After the simplicity of the unplugged set, he invited his electric guitarist friend Chip Roberts, the other half of Cowboys in the Campfire (apparently the successor to Bash and Pop) to join him onstage for songs such as "On the Rocks" where Chip could show off his fantastic guitar chops.

It wasn't long before it became clear that these two have spent way too much time together on this tour with Tommy rolling his eyes when he noticed Chip still had his reading glasses stuck in his shirt and complaining, "Every f*cking day," likening their relationship to an uncle or a marriage (what?).

"No, no, I love him."

He should, considering all that Chip's pedal steel playing added to the song, "Match Made in Hell," a song he exhorted the crowd to join him on the chorus. "Match made in hell," yea, we got this.

This tour means Tommy's talking to lots of journalists and he's already tired of being asked "almost every day" about all the new books being written about Big Star, another band whose musical importance, like that of the Replacements, never translated to commercial success.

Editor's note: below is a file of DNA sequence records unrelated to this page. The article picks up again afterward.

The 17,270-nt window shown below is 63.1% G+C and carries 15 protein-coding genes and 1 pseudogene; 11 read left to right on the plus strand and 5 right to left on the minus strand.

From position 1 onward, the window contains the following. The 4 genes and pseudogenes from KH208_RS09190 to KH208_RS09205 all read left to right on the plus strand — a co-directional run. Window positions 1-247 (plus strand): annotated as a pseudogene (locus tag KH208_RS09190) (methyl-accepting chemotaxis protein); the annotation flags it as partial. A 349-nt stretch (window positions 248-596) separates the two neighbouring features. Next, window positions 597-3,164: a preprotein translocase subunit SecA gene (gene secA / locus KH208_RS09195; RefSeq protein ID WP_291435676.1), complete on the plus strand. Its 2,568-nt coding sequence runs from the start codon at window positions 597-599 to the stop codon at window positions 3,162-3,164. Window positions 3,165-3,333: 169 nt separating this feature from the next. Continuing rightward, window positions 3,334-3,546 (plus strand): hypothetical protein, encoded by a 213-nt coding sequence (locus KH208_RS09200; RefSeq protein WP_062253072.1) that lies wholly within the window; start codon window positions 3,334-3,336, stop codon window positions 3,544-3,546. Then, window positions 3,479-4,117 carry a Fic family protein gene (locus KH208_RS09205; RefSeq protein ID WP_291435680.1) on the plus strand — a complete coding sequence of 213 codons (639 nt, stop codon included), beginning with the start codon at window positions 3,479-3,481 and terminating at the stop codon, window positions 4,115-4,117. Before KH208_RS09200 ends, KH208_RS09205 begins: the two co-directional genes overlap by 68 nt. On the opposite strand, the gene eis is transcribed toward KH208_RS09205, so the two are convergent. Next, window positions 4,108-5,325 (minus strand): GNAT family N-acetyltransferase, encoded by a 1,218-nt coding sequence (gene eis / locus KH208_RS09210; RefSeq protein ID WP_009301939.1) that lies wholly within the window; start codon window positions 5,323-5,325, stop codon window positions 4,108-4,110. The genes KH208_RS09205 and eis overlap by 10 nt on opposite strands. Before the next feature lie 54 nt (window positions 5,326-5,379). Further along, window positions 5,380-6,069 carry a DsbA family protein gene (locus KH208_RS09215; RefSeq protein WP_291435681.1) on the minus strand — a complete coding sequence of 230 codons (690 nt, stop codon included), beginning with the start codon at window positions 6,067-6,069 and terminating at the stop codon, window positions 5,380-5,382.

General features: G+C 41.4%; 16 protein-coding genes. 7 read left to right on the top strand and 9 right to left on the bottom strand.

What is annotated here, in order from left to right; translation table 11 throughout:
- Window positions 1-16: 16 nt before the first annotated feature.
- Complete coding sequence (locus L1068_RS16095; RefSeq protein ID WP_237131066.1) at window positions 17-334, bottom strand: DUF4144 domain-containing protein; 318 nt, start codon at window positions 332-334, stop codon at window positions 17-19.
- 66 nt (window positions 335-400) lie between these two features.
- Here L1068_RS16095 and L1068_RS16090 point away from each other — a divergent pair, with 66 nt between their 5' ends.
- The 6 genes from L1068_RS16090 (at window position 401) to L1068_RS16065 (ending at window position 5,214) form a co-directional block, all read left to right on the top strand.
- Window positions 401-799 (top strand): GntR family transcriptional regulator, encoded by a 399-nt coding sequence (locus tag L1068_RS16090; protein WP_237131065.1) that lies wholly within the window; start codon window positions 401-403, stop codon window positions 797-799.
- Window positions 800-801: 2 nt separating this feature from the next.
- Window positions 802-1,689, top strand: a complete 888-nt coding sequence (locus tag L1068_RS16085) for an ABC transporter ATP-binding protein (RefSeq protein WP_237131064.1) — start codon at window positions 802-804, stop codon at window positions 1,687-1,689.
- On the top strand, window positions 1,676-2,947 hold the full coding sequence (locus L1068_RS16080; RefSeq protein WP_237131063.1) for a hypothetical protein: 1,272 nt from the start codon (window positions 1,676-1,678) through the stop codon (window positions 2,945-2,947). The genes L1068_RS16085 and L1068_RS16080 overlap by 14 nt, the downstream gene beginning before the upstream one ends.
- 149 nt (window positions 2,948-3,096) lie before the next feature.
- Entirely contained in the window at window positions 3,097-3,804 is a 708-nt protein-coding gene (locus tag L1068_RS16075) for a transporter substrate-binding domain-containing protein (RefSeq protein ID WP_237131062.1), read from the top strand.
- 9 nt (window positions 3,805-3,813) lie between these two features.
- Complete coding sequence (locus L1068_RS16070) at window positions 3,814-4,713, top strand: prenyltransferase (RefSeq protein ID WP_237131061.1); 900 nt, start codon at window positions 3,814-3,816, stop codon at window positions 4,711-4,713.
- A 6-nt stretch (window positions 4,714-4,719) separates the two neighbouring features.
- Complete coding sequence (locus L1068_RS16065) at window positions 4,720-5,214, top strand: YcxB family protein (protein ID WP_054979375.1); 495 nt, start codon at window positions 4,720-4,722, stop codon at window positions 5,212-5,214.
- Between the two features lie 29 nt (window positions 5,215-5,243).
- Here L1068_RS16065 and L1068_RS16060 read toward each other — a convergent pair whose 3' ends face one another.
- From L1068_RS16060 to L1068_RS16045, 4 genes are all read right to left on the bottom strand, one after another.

"I still listen to Big Star's music, but what's with all these books being written about them at the same time?" he grumbled before launching into a Big Star cover. Contrarian.

A set list was finally located but Tommy couldn't read it without glasses and he ignored Chip's offers of using his. The duo were clearly part Oscar and Felix.

Naturally, a semi-famous old rocker has to leave the stage so he can come back for an encore, thrilling the once young dudes and dudettes with the title song off that long-ago album, "Friday Night is Killing Me."

It hasn't so far, but I also just showered. Give it time.

Friday, July 29, 2016

All That Glitters is Not Gold, It's Heat

You know what the problem with tonight was? No eunuchs.

It's not like dinner at Acacia wasn't fabulous because when isn't dinner at Acacia fabulous?

My chilled cucumber/avocado soup with creme fraiche tasted clean as a cuke and creamy as an avocado. I'd rank my tile fish collar (probably my favorite part of the fish) over summer succotash with curry sauce as the star of the table (and the epitome of the chef's mad skills with seafood), except each of my table mates would probably have made a case for their soft shells, their wahoo and their crab cake.

Sipping a refreshing beverage of Lindera farms strawberry vinegar, honey, mint and soda, I was comfortably cool, but one at our table was feeling a tad flushed (despite her Anton Bauer Zweigelt Rose), hardly an unusual occurrence.

What we needed, she thought, was someone to stand on either side of her at the table with  palm frond fans. My suggestion was that they be shirtless, wear harem pants and include peacock feathers in the fans.

"That's what this restaurant is missing! Eunuchs!" she exclaimed, metaphorically smacking her forehead with the realization.

Consider that this was prior to an explanation by another friend of why I shouldn't go more than three days without showering and you have some idea of the scintillating dinner conversation we enjoyed.